A century on, the great adventure of Cubism still retains all its excitement, whether in the direct narrative of Alex Danchev’s impressive (and first ever) biography of Braque, or in oblique illustration. Landscape in Provence 1750-1920 seems at first like a nice warm show for a cold Quebec afternoon. It begins with a century and more of proper professional realism: the artist as dutiful tourist, recording such popular sites as Fontaine de Vaucluse and the Gorges d’Ollioules. (One surprisingly popular location was Mont Ste Victoire, whose forbidding outline gave any number of journeymen painters a conveniently beaky backdrop for half a century before Cézanne finally saw it as if for the first time.) When photography comes along in the 1850s, painting is unable to decide whether it is a rival or a mere useful idiot and tool. Belatedly, it responds to the monochrome imitator by outbidding it: more colour, not less, unphotographable colour too – Monet at Antibes, Van Gogh in Arles, Signac and Cross on the coast. But this activity seems merely diversionary when the exhibition’s main theme finally sounds: Cézanne, and form asserting itself over colour, or rather, colour holding itself back in the service of form. Then instantly from Cézanne to Braque’s famous breakthrough at L’Estaque: the Viaduct and the Road, which still hold to Cézanne’s palette, followed by the two astounding pictures of the Rio Tinto factories, which pitch us into Cubism, where the forms take their final predominance, the colours become even more muted and subservient. We almost overlook the other sudden shift: a Provençal ‘landscape’ can be made up of a sliding, dodging vista of factory roofs.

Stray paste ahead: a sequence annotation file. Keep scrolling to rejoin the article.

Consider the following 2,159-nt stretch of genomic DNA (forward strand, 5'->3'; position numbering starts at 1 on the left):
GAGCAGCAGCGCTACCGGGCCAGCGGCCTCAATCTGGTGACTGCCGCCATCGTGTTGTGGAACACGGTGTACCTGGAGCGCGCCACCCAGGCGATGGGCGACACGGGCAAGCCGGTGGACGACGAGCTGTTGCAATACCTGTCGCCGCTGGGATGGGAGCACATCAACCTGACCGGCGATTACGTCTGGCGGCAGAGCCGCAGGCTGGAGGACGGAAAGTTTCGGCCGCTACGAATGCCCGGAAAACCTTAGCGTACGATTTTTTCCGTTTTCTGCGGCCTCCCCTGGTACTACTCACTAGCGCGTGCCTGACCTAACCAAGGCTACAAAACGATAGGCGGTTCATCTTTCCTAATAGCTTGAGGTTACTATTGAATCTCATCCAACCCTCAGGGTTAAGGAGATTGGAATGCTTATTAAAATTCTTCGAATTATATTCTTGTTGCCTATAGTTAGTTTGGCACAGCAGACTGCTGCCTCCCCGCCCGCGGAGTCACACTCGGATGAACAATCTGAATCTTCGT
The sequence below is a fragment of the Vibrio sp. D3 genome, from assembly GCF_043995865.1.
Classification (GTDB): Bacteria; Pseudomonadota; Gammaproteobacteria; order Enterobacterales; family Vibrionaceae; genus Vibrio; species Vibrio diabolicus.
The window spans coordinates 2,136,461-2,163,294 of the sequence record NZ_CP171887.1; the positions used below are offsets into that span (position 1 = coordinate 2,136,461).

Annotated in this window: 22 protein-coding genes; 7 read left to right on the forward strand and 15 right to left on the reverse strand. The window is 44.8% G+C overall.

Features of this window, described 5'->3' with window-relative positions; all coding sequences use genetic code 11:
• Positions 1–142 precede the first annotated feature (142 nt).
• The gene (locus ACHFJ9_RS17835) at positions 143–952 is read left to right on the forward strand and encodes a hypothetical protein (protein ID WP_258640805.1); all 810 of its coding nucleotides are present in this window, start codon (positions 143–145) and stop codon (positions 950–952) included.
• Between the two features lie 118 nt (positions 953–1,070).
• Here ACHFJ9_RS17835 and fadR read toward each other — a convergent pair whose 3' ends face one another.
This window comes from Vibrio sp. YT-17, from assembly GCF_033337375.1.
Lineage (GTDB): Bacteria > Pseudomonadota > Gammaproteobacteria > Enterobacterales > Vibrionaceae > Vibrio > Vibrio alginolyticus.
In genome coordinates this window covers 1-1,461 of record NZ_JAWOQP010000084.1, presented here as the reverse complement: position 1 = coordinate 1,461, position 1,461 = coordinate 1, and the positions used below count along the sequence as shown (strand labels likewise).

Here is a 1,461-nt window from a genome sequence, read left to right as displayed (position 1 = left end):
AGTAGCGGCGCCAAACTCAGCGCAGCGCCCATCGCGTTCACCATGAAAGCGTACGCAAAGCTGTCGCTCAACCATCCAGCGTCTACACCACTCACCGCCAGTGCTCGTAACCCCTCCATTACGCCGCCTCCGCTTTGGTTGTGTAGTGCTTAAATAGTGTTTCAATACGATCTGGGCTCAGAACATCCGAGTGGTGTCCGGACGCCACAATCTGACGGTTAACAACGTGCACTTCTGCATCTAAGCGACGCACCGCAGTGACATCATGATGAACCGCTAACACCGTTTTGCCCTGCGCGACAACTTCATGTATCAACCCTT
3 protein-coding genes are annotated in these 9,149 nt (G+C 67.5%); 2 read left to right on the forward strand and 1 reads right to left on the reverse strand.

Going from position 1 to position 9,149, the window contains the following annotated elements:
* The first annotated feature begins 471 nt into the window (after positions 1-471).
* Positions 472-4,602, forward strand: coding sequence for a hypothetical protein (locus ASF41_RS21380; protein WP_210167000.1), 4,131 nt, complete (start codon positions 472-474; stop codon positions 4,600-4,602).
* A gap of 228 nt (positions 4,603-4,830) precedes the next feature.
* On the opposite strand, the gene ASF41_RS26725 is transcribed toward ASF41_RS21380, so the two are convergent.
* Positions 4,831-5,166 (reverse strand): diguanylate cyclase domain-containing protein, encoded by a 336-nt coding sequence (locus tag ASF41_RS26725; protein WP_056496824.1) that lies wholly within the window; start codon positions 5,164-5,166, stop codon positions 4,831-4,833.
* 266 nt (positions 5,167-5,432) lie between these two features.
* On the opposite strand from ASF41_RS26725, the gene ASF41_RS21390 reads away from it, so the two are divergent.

From here, it all looks so inevitable: that Braque, returning from L’Estaque, would combine with Picasso to take the great discoveries forward, and that the words he scribbled on a visiting card he left with the Spaniard – ‘anticipated memories’ – were confidently predicting a lifelong association. At the time, how much less certain it must have seemed: who could tell that Cubism – mockingly named by its detractors – would not turn out to be one more passing ism? These new painters were not like their immediate predecessors, who had tended to overthrow the presiding pictorial conventions, develop their own way of seeing, and then more or less stick to it. The new gang were constantly, frenetically metamorphic (and none more so than Picasso). Take the current small Derain show at the Courtauld: 12 paintings of London, the result of his 1906 visit, which render the city in more flatteringly – indeed, alarmingly – alive colours than anyone had previously lent it. But the first two are in a bold neo-Pointillist version of Fauvism, the other ten in a quite different style, clumpier in form, solider in brushwork. Why should Cubism not also turn out to be a fleeting phase? How much would it prove to contain?